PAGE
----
In the start up phase you suffered from lack of resources but suddenly found your clients wanted to be serviced to death. How did you cope? Did you hire more staff?

No. We didn’t sleep. We worked and worked and collapsed when we could find the time.

We also learnt by being very responsive to clients. We were about to lose a large client once and asked them why. They said they wanted a well known brand of coffee beans – so we began to supply them.

We learnt about cash flow, getting money in the door and putting in place shorter credit terms. We also made companies fill in account application forms agreeing to terms which helped get money in the door on time. We send statements and also reminder letters mid-month. We also accept credit card payments, which makes it easier for our clients to pay.

Then growth took off and you grew over 100%. That bought its own problems…

That growth almost killed us. Then last year we grew by a further 20% and so at the moment we are trying to contain the fallout from growing. We project ahead for upgrades in IT and fixture and fittings; inventory levels, staffing, and down time. Yes, we actually take holidays now!

How did you market the business on a shoestring?

It’s amazing but we don’t have an outbound sales team. All business comes from the web or referrals. We focused on the target market for the equipment, which was the office market – clients that understand the value of service and relationships.

The first place to look for them was the web. So we started with a site for $1500 from Taten, and added a shopping cart. Unfortunately, ‘if you build it they won’t come’ – it sat there doing not much at all, people couldn’t find us.

It was six months before we started pay per-click advertising and we were so fearful thinking we were going to pay for clicks that wouldn’t give us sales. But we were wrong. We instantly got sales inquiries and it generated traffic to the web site. Now about 75% of all potential clients come from the website.

How do you market the company on the web now?

We have optimised our site to allow us to show up well in natural searches. There is a fine line between writing for search engine optimisation and writing for potential clients. You need to be found, but it’s pointless if the person looking at your website can’t garner any useful information from it.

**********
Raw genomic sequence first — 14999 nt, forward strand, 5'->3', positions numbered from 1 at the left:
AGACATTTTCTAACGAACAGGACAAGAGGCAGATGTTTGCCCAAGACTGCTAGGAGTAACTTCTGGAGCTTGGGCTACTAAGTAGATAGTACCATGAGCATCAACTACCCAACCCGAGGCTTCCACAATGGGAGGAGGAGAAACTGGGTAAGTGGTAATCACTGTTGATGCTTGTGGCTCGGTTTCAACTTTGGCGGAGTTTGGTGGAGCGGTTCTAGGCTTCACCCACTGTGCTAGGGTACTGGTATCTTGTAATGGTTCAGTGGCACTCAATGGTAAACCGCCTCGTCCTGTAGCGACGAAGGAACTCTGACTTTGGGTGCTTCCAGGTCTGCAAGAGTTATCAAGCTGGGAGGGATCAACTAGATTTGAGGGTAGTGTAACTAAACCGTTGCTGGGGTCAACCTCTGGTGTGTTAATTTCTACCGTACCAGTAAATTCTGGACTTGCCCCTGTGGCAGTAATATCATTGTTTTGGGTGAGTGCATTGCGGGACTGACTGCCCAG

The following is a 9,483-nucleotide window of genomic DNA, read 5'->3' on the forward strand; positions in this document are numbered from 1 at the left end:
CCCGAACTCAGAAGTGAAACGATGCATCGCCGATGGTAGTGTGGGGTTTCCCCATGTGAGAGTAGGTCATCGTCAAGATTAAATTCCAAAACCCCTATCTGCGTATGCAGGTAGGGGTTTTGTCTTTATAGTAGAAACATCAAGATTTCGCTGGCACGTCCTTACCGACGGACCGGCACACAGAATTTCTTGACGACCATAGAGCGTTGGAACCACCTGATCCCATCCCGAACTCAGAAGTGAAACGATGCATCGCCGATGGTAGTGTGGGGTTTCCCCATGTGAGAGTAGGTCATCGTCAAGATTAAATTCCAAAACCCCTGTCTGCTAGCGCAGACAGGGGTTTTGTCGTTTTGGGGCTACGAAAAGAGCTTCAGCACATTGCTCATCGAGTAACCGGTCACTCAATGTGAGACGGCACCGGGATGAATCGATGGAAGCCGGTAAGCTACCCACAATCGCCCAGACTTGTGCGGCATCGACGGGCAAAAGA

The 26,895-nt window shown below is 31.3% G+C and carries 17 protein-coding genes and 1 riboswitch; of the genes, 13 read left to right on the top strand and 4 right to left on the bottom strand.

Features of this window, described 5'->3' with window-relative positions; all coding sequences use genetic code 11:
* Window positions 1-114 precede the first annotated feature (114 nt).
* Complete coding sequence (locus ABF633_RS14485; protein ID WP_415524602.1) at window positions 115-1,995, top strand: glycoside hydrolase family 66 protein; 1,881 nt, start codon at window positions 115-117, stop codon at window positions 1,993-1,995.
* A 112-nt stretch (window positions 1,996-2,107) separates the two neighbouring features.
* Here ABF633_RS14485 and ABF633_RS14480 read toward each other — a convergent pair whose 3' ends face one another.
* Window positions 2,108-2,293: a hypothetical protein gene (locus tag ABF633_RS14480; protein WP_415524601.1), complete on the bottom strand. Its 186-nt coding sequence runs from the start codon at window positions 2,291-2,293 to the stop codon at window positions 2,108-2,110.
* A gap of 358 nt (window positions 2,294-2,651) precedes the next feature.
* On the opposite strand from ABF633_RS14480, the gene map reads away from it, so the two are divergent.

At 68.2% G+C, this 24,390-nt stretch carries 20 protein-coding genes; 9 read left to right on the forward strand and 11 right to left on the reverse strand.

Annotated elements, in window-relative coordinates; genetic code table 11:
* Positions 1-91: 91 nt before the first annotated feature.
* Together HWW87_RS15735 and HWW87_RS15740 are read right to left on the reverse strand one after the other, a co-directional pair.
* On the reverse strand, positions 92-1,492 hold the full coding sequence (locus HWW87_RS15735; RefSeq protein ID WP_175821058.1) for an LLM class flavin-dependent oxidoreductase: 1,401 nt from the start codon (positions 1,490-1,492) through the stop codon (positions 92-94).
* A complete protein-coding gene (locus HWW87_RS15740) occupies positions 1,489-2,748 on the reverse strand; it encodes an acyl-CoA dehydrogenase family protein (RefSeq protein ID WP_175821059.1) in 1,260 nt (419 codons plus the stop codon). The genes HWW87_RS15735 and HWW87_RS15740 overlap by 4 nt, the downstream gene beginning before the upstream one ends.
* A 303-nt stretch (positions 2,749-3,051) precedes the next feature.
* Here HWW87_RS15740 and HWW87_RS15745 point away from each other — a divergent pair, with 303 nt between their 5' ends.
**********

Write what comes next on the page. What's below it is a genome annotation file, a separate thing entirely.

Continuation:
We also spend a significant amount each month on per-click advertising. Between the natural search and our pay per click advertising on which we spend thousands per month we receive over 10,000 unique visitors per month. Approximately half of these come from pay per click. It can get expensive – we got a Christmas present from Google last year, always a worrying sign!

We optimised our ads and cut our expenditure with them in half, while doubling our click rate. This means that the surfers clicking through were highly qualified. We are now back to spending our original amount but have maintained our higher increase in conversions. Business is booming.

We are still operating on our original $1500 web site and are in the process of upgrading to a new one shortly, it is a very exciting time – check back in September to see the new site!

How do the pair of you run such a demanding business with two young children (seven and 10)?

Occasionally the kids get upset. If Mark gets near a computer on a Sunday, John (7) will drive him away. They are empowered to demand more time! But they also know that sometimes we can’t do everything and we do work after hours. Deanna (10) has been known to throw some very interesting business ideas over the dinner table. Out of the mouths of babes… But if I was back in the corporate world I would be working at the same level anyway.

You work long hours? Do you ever wish you just worked in a large company with the security?

Never. Even though I would have the resources I wouldn’t have the flexibility. Working for a big company frustrates me. Duke, one of our technicians, recently approached us with a great idea for a marketing campaign. We thought it was a great idea and will be implementing it soon. You don’t get that free flow of ideas and implementation in a big company.

How do you keep the romance in the marriage?

What’s that?? No, we don’t work on the relationship like that. It doesn’t work for us to separate time out. We don’t say let’s not talk about the business at night, and we don’t ban home from the office. It is a symbiotic relationship. Our relationship is just as good now as it ever was – in fact it has been strengthened through shared struggle. Our focus is family first and then business – just don’t ask me to quantify the gap between the two!!